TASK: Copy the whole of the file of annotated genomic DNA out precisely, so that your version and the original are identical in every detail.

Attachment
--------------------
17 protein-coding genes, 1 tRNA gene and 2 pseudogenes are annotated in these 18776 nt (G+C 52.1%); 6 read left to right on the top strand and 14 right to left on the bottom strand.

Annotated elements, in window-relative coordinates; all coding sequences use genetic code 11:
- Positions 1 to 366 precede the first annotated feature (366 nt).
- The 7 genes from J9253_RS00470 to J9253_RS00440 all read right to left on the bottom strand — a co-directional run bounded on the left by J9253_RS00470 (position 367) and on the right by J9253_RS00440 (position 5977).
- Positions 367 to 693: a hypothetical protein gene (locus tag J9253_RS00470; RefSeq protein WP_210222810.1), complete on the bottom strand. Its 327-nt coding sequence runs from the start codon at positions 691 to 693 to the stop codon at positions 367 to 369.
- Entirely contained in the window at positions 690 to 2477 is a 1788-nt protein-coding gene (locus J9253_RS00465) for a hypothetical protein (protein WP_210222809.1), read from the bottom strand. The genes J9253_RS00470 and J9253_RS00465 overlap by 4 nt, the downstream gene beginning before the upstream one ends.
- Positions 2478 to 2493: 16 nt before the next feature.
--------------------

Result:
17 protein-coding genes, 1 tRNA gene and 2 pseudogenes are annotated in these 18776 nt (G+C 52.1%); 6 read left to right on the top strand and 14 right to left on the bottom strand.

Annotated elements, in window-relative coordinates; all coding sequences use genetic code 11:
- Positions 1 to 366 precede the first annotated feature (366 nt).
- The 7 genes from J9253_RS00470 to J9253_RS00440 all read right to left on the bottom strand — a co-directional run bounded on the left by J9253_RS00470 (position 367) and on the right by J9253_RS00440 (position 5977).
- Positions 367 to 693: a hypothetical protein gene (locus tag J9253_RS00470; RefSeq protein WP_210222810.1), complete on the bottom strand. Its 327-nt coding sequence runs from the start codon at positions 691 to 693 to the stop codon at positions 367 to 369.
- Entirely contained in the window at positions 690 to 2477 is a 1788-nt protein-coding gene (locus J9253_RS00465) for a hypothetical protein (protein WP_210222809.1), read from the bottom strand. The genes J9253_RS00470 and J9253_RS00465 overlap by 4 nt, the downstream gene beginning before the upstream one ends.
- Positions 2478 to 2493: 16 nt before the next feature.